Are Black Men Doomed? by Alford A. Young, Jr., is a Black sociologist’s rumination on whether America can “ever come to terms with Black men.” The slim, 100-page, volume is a powerful reminder of what Black men are up against as they face truly insurmountable forces. Answering his own rhetorical question to the affirmative, Young avoids the twin traps of assuming Black men are inherently incapable of redeeming themselves, or that they are responsible for making the changes necessary for their own salvation. Instead, Young argues, the redemption of Black men must come from the same external forces that have doomed them.
What Drowns the Flowers in Your Mouth by Rigoberto Gonzalez is the prolific poet and memoirist’s latest, and an introspective look at the struggles of immigrants in California’s Coachella Valley — as well as the legacy of toxic Latino machismo — through the struggles of his own family. Gonzalez and his brother must deal with the early loss of their mother and the later abandonment by their father. He writes about how those events and others impact the decisions the two make later in life. This is the story of their struggle and perseverance, of the emotional trauma of abandonment, and of the bonds of family.
Challenges to the Dream: The Best of the Martin Luther King, Jr. Day Writing Awards at Carnegie Mellon University, edited by Jim Daniels, is an anthology of more than 80 works written by high school and college students in the greater Pittsburgh area for an annual writing contest. The students write about their personal struggles with race and discrimination through a range of topics, including stereotypes, bullying, homophobia, and identity questions. Written in both prose and poetry, this collection brings fresh voices that encourage and extend conversations about racial, political, gender, and cultural issues.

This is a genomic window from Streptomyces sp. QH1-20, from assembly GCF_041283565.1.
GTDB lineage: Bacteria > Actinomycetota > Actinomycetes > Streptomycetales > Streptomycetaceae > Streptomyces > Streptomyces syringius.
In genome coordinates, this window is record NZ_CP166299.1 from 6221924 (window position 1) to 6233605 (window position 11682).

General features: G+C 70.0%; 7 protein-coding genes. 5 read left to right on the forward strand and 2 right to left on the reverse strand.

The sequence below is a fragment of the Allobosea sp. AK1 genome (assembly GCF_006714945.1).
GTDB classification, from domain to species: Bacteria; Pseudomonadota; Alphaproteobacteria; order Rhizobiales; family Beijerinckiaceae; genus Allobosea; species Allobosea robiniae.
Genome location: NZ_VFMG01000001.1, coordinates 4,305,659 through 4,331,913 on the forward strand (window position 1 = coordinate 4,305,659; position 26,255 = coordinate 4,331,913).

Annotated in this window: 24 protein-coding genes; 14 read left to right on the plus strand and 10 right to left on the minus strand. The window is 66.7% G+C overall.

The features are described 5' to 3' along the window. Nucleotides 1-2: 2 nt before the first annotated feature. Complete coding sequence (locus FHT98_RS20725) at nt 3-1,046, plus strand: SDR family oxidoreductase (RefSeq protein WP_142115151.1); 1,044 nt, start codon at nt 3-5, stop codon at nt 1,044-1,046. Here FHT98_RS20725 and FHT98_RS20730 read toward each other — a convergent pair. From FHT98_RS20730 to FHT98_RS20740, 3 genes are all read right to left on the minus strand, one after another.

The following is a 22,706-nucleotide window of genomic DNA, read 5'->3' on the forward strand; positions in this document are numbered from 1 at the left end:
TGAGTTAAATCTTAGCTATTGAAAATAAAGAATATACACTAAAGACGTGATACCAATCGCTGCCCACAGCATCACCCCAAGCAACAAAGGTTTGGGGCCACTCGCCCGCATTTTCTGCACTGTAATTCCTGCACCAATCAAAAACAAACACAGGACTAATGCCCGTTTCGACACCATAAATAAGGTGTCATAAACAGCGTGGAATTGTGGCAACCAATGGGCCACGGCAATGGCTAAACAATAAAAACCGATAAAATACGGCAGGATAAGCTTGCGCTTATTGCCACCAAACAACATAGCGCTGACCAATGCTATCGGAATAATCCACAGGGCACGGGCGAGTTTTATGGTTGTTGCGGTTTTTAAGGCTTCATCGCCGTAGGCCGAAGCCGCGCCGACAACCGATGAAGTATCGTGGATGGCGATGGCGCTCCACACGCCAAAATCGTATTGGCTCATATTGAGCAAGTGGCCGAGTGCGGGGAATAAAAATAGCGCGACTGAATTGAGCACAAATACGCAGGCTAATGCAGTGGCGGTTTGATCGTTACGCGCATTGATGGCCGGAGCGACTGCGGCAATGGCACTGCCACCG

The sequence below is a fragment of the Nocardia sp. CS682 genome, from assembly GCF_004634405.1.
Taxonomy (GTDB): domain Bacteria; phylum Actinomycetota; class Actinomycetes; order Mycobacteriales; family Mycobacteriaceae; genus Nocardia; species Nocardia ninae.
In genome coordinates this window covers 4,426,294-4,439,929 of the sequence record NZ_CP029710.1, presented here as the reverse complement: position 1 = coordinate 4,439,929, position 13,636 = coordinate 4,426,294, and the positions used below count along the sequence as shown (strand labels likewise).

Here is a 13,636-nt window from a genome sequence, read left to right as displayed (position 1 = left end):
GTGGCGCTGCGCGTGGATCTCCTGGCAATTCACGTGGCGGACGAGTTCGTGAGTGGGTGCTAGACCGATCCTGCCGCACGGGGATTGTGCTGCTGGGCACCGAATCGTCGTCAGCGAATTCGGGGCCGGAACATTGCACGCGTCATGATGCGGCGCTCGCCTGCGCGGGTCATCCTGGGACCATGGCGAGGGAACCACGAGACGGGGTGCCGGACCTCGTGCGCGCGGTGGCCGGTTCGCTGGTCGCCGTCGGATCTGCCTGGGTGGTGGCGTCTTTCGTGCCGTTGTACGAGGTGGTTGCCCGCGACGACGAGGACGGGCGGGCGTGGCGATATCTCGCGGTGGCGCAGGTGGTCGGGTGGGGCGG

The New Negro: The Life of Alain Locke by Jeffrey C. Stewart is the definitive biography of the father of the Harlem Renaissance. Locke was a philosopher and author who coined the term “New Negro” to describe African-Americans who were proud of both their ethnicity and heritage. Stewart explores Locke’s childhood and education, his travels to Europe as the first Black Rhodes Scholar, and his struggle coming to terms with his identity as a gay Black man in a racist and homophobic society. A prolific author on race relations, Locke was an inspiration to future leaders , including Dr. Martin Luther King, Jr.
We Wear the Mask: 15 True Stories of Passing in America edited by Brando Skyhorse and Lisa Page, this collection of essays from different communities share the authors’ experiences dealing with forms of passing. Passing, or being seen as something one is not (often in regard to race or gender), has a long and complicated history. Whether it’s a Mexican-American raised to believe he was Native American, or renowned Chicago Tribune columnist Clarence Page writing of “economic passing,” this anthology provides emotionally engaging stories about the diverse and evolving nature of passing in America.
Higher Is Waiting by Tyler Perry is an engaging personal memoir that reveals the actor-producer’s deeply spiritual side. The intimate writing reveals how faith came to guide and impact every facet of his life. The world famous Black man is also a screenwriter, playwright, songwriter, entrepreneur, and philanthropist — and was once the highest paid man in the entertainment industry. Through Higher Is Waiting, Perry offers questions designed to help readers on their own journeys, providing a spiritual guidebook designed to inspire others to find their own personal redemption.
Black Man in A White Coat: A Doctor’s Reflections on Race and Medicine by Damon Tweedy, M.D, an associate professor of psychiatry at Duke University, explores his experiences as a Black man in the traditionally white medical profession. Tweedy uses personal anecdotes to show that despite progress being made, the medical profession still falls short in providing consistently high levels of care specifically tailored to their patients of color. Tweedy makes recommendations to help improve the health delivery system and offers inspirational thoughts and observations.